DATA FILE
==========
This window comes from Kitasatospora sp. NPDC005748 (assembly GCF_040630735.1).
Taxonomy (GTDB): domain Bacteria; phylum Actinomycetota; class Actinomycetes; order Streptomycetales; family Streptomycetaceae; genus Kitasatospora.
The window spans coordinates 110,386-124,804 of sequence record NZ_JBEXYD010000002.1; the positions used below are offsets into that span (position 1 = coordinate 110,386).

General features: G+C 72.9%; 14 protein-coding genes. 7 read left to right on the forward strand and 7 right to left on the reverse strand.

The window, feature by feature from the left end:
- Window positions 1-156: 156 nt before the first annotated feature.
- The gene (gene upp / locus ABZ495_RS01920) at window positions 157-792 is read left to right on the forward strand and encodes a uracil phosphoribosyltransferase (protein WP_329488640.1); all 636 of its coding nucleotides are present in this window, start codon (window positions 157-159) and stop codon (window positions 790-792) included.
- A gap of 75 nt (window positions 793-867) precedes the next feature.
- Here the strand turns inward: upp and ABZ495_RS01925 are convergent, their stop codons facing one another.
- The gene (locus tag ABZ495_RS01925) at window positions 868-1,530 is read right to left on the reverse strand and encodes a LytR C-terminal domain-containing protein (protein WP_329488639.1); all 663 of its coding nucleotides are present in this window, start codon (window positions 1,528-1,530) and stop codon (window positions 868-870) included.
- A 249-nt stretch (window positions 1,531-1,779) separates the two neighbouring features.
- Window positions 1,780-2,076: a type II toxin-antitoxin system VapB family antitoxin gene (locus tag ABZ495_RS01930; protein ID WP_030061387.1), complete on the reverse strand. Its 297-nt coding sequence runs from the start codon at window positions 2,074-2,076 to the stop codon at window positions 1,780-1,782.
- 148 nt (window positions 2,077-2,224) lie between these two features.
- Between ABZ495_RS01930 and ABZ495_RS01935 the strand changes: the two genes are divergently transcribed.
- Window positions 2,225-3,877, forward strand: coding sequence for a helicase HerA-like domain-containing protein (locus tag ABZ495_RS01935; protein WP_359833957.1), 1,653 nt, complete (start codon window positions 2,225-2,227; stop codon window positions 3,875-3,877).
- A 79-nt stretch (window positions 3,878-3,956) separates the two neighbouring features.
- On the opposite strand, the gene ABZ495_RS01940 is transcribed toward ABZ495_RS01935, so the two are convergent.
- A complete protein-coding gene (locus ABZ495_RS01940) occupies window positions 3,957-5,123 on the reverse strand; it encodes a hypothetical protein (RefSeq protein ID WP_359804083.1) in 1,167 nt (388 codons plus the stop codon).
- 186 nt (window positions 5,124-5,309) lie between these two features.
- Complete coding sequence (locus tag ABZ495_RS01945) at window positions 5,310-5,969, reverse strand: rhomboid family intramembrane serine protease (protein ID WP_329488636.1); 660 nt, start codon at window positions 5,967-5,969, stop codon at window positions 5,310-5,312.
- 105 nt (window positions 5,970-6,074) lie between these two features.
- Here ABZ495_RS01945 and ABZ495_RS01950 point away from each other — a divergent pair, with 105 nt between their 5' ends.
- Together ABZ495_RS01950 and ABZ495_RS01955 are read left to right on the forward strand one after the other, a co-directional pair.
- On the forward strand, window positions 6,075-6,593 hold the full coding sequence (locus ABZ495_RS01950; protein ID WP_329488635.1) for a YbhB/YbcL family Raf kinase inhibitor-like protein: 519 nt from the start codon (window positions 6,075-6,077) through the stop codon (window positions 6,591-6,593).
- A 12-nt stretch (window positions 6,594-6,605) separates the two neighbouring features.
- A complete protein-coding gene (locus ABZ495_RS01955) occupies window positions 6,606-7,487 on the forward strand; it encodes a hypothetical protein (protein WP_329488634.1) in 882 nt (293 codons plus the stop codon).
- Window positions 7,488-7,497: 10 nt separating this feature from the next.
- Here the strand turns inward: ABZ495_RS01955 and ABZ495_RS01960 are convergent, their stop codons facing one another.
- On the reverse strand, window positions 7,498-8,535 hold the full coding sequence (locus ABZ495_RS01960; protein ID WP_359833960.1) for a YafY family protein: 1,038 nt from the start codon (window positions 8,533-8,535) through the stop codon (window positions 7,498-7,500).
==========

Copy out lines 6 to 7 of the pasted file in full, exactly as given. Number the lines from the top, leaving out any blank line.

- Window positions 1-156: 156 nt before the first annotated feature.
- The gene (gene upp / locus ABZ495_RS01920) at window positions 157-792 is read left to right on the forward strand and encodes a uracil phosphoribosyltransferase (protein WP_329488640.1); all 636 of its coding nucleotides are present in this window, start codon (window positions 157-159) and stop codon (window positions 790-792) included.